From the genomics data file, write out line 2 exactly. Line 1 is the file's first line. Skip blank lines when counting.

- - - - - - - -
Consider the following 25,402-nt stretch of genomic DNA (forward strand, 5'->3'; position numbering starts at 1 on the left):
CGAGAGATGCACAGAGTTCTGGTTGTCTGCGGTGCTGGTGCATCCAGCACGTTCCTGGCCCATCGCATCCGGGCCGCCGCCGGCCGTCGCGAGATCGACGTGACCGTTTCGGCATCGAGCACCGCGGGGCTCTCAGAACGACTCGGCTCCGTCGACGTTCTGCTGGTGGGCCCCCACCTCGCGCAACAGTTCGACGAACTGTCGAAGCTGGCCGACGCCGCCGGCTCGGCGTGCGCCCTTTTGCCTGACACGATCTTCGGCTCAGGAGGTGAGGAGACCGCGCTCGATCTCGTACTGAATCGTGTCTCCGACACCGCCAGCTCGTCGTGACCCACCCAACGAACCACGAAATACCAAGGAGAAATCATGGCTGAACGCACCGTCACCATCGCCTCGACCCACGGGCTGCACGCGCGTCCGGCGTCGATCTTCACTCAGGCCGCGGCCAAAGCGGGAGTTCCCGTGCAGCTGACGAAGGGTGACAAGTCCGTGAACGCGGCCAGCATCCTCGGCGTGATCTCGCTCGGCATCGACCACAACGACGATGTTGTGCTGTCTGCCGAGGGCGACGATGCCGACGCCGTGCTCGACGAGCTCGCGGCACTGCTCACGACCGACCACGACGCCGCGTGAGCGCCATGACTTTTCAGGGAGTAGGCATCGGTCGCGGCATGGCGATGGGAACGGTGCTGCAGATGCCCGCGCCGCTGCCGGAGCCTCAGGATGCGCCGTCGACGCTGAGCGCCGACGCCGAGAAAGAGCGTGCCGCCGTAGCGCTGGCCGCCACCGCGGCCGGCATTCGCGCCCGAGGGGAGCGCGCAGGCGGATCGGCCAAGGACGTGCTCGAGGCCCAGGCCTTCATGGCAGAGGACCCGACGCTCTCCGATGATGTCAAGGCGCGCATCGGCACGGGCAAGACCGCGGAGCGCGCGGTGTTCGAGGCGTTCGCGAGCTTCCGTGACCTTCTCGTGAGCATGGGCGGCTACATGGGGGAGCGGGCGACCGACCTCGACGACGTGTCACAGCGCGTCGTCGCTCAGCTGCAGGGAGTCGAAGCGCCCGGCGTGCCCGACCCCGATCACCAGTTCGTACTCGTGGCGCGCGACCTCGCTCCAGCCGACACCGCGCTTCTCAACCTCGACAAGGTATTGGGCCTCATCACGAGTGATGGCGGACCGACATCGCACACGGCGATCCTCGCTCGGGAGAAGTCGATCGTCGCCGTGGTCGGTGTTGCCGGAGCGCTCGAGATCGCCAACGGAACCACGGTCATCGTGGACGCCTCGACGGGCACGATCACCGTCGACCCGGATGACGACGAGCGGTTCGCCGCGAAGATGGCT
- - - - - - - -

CGAGAGATGCACAGAGTTCTGGTTGTCTGCGGTGCTGGTGCATCCAGCACGTTCCTGGCCCATCGCATCCGGGCCGCCGCCGGCCGTCGCGAGATCGACGTGACCGTTTCGGCATCGAGCACCGCGGGGCTCTCAGAACGACTCGGCTCCGTCGACGTTCTGCTGGTGGGCCCCCACCTCGCGCAACAGTTCGACGAACTGTCGAAGCTGGCCGACGCCGCCGGCTCGGCGTGCGCCCTTTTGCCTGACACGATCTTCGGCTCAGGAGGTGAGGAGACCGCGCTCGATCTCGTACTGAATCGTGTCTCCGACACCGCCAGCTCGTCGTGACCCACCCAACGAACCACGAAATACCAAGGAGAAATCATGGCTGAACGCACCGTCACCATCGCCTCGACCCACGGGCTGCACGCGCGTCCGGCGTCGATCTTCACTCAGGCCGCGGCCAAAGCGGGAGTTCCCGTGCAGCTGACGAAGGGTGACAAGTCCGTGAACGCGGCCAGCATCCTCGGCGTGATCTCGCTCGGCATCGACCACAACGACGATGTTGTGCTGTCTGCCGAGGGCGACGATGCCGACGCCGTGCTCGACGAGCTCGCGGCACTGCTCACGACCGACCACGACGCCGCGTGAGCGCCATGACTTTTCAGGGAGTAGGCATCGGTCGCGGCATGGCGATGGGAACGGTGCTGCAGATGCCCGCGCCGCTGCCGGAGCCTCAGGATGCGCCGTCGACGCTGAGCGCCGACGCCGAGAAAGAGCGTGCCGCCGTAGCGCTGGCCGCCACCGCGGCCGGCATTCGCGCCCGAGGGGAGCGCGCAGGCGGATCGGCCAAGGACGTGCTCGAGGCCCAGGCCTTCATGGCAGAGGACCCGACGCTCTCCGATGATGTCAAGGCGCGCATCGGCACGGGCAAGACCGCGGAGCGCGCGGTGTTCGAGGCGTTCGCGAGCTTCCGTGACCTTCTCGTGAGCATGGGCGGCTACATGGGGGAGCGGGCGACCGACCTCGACGACGTGTCACAGCGCGTCGTCGCTCAGCTGCAGGGAGTCGAAGCGCCCGGCGTGCCCGACCCCGATCACCAGTTCGTACTCGTGGCGCGCGACCTCGCTCCAGCCGACACCGCGCTTCTCAACCTCGACAAGGTATTGGGCCTCATCACGAGTGATGGCGGACCGACATCGCACACGGCGATCCTCGCTCGGGAGAAGTCGATCGTCGCCGTGGTCGGTGTTGCCGGAGCGCTCGAGATCGCCAACGGAACCACGGTCATCGTGGACGCCTCGACGGGCACGATCACCGTCGACCCGGATGACGACGAGCGGTTCGCCGCGAAGATGGCT